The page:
Women’s collaborative brings speaker to teach about microfinance for poor Guatemalan women. When women in poor, rural areas receive a small loan, big things can happen. (Excerpt taken from Chico News & Review, click here for full story)
“There was one [Guatemalan] lady … [who] had become a success, and she said, ‘Now I know that my husband doesn’t need to beat me,’” offered Katy Warren, co-founder of the Women’s Microfinance Collaborative, a loosely knit group of Chico-area donors focused on microfinance.
The woman was a recipient of a microfinance loan that she received from Friendship Bridge—a Colorado-based microfinance institution (MFI) that focuses on empowering poor entrepreneurial women in Guatemala by giving loans of usually around $300-$350. Loans are used to grow small businesses—for instance, to buy a new loom for a weaving business, or buy seeds for a small farm.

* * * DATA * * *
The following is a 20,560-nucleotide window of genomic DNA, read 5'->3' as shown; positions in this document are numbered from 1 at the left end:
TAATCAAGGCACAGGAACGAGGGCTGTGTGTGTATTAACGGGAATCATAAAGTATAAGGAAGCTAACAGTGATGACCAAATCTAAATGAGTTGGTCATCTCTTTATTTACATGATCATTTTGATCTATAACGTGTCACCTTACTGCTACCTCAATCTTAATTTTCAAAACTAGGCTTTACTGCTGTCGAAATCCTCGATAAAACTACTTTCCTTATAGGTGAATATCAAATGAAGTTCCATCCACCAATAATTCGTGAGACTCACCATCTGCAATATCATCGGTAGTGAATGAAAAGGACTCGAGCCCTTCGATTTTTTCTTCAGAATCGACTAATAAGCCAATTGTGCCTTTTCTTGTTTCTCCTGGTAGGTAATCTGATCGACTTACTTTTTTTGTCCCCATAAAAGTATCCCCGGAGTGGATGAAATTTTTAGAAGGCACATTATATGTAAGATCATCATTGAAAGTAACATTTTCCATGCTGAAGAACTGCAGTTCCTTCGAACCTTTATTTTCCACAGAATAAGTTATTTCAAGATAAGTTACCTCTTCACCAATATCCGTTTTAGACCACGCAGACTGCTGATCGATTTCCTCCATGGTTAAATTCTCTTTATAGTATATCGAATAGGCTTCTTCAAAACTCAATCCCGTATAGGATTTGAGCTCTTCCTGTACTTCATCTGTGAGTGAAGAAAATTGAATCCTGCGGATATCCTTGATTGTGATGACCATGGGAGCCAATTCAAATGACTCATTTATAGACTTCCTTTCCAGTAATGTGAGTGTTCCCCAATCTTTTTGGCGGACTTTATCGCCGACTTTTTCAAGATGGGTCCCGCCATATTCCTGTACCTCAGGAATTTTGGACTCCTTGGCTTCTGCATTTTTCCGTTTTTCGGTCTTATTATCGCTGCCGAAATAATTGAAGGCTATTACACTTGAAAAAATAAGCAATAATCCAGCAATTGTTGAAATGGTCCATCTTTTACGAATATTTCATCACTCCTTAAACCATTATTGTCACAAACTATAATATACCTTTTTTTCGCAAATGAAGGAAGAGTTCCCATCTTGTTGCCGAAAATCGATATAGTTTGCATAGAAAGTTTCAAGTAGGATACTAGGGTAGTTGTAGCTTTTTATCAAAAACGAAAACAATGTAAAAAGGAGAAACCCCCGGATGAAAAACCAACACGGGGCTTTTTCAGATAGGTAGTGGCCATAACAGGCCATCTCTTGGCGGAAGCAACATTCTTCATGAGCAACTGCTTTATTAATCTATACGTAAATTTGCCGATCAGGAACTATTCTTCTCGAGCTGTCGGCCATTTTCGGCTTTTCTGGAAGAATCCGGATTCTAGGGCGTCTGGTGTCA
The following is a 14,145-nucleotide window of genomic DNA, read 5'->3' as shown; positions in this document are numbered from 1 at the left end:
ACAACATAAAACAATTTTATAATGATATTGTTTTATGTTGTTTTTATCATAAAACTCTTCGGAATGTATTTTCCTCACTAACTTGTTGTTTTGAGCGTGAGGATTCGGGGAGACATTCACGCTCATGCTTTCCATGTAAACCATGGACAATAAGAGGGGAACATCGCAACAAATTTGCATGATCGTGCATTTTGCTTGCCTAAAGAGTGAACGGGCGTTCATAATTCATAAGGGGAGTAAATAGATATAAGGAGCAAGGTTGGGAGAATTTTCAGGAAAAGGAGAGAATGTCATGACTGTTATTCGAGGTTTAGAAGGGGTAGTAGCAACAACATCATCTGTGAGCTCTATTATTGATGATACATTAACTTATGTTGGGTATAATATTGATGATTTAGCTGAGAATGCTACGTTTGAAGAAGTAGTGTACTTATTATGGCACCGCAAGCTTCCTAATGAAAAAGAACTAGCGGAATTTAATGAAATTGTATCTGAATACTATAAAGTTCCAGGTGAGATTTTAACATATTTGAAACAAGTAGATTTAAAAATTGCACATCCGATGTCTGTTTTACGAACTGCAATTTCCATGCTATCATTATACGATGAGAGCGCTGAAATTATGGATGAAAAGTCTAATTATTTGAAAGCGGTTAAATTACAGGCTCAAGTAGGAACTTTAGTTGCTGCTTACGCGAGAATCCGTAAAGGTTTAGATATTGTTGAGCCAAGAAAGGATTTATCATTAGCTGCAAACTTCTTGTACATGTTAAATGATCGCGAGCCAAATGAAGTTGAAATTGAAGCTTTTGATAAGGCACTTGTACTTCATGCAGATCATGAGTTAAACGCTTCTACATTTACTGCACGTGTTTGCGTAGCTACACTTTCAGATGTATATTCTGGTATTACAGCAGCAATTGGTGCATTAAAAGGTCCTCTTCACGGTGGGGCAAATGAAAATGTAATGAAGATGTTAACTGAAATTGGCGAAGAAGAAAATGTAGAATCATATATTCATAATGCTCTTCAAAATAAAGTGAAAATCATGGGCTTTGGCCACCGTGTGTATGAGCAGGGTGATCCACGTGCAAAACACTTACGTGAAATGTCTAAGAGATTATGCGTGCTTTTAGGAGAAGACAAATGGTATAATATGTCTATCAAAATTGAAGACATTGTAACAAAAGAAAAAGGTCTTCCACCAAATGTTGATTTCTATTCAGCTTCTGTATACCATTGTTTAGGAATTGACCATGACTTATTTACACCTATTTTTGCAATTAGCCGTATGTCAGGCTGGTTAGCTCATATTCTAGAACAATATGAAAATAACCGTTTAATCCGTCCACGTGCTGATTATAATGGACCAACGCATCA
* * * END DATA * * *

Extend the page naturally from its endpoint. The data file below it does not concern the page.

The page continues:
“That’s a big deal to me,” said Warren of the Guatemalan woman’s newly found strength. “She had enough power to say, ‘No, you’re not going to hit me again’ to him.”
Michelle Rasmussen, the collaborative’s facilitator and chairwoman, agreed. “Allowing women to get into a business and be self-sustaining changes not only their economic situation, but their social situation [as well].”
Microfinance—as the name implies—is the supply of small loans and other financial services to the poor, who often are excluded from traditional banks’ services because of their rural locations (making banks inaccessible), or because of their low incomes, which disqualify them for traditional loans.